Happy National Read a Book Day 2023! If you’re not an avid reader, today is the day to pick up a good book and give it a go, whatever that book may be. It can be daunting if you’ve not been a reader since you were in education, or you only read by the side of a pool on your hols, though. We totally get it - there’s far too much choice out there, and who knows if you’d prefer War and Peace over the Argos catalogue?
National Read a Book Day 2023
Our team have lovingly hand-picked their recommendation for National Read a Book Day 2023, with everything from big-thinking epics to fun, pulpy stories and even a bit of non-fiction thrown in for good measure. Take a read of their picks and see if any take your fancy!
It explores the history behind online shaming and cancel culture, why people feel shame and how to overcome it. It includes interviews with people who have been cancelled, so it was really interesting to hear both sides of the story and hear more about the aftermath of online shaming. I’ve just bought his next book called “The Psychopath Test” too!
I’m literally obsessed with all his books at the moment - I’ve just started another one! Whispering Door is just the most beautiful fantasy novel about a ghost that refuses to “cross over” and falls in love with his ferryman. I laughed, cried, gasped, and even threw it across the floor in anger at parts. It’s the most wholesome story about death that I've ever read.
I’ve only just started it, but I’m a massive fan of his two “Varjak Paw” books which feature some crazy art by illustrator Dave McKean. Tyger is about a magical creature found in a rubbish dump in London, amongst a world on the brink of destruction.
It’s the first novel in the Alex Cross series. When two children are kidnapped from a prestigious private school, Detective Cross is thrown into a challenging game of cat and mouse. If you love a good thriller with lots of twists and turns, this one is definitely for you!
Start With Why follows Sinek’s mantra: “People don’t buy what you do, they buy why you do it”. He introduces the concept of The Golden Circle, with “Why” at the very centre, followed by “How” and “What”. It’s all about thinking from the inside out. Although this book focuses on business and entrepreneurship, the concept of starting with “Why” can also be applied to personal goals like forming new habits and hobbies.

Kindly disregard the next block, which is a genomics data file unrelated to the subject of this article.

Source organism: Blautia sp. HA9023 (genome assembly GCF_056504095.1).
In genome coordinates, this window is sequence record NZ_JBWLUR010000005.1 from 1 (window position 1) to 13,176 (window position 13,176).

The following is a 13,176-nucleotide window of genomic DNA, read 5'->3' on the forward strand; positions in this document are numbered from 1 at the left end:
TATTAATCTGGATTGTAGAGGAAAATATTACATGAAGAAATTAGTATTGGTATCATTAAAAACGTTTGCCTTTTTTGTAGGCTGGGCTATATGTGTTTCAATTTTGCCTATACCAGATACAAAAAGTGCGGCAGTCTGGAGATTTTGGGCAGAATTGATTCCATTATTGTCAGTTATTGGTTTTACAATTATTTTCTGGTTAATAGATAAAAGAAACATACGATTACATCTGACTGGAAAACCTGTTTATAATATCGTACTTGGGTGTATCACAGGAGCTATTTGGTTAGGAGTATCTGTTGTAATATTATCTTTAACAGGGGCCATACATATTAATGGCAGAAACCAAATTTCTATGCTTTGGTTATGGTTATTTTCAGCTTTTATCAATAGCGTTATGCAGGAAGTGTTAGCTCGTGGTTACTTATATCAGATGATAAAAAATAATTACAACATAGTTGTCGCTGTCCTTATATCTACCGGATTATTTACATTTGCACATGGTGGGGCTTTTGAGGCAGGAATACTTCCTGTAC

Theroux revisits America and some the people who have fascinated him the most, all the while digging deep into what drives him to spend so much time amongst strange people. He questions whether he has manipulated these “weird” people, or whether he’s been manipulated by them, and he attempts to understand his own mind as well as those who have made his illustrious career what it is.
Cleo, 24, has moved from the UK to New York, where she meets Frank, 45, just as her visa is about to expire. In a whirlwind romance, they get married, and what follows is an exploration of love and life set against a New York backdrop as you meet a growing cast of characters, each of whom has a part to play in the complexity of Cleo and Frank's relationship. The characters are satisfyingly unloveable and yet relatable. Mellors explores love, loneliness, illness, and friendship in a beautiful and gripping way!
A forensic anthropologist for the police tells of some of the weirdest criminal and historic cases she has been involved with, however, it’s written like an anthology, so at times it almost feels like you’re reading a novel. It covers all the bones in the human skeleton, from the neurocranium to the metatarsals, and explains how you can determine where a person is from (or whether you’re looking at a piece of human bone at all), what they ate, their social class, how they died, all sorts. Not one to read while hungover but I highly recommend!
A beautifully written novel about a woman who born amid the 1920 Spanish Flu epidemic, and is recounting her life while on her deathbed in 2020 (finding her current situation all too familiar). It’s a wonderful insight into what a person can overcome in their lifetime, the versions of themselves they experience, and its depiction of ageing and growth feels so real. Even though there aren’t many huge twists and turns, Allende’s writing is so colourful and honest that it feels like you’re talking to someone who has experienced every corner of life.
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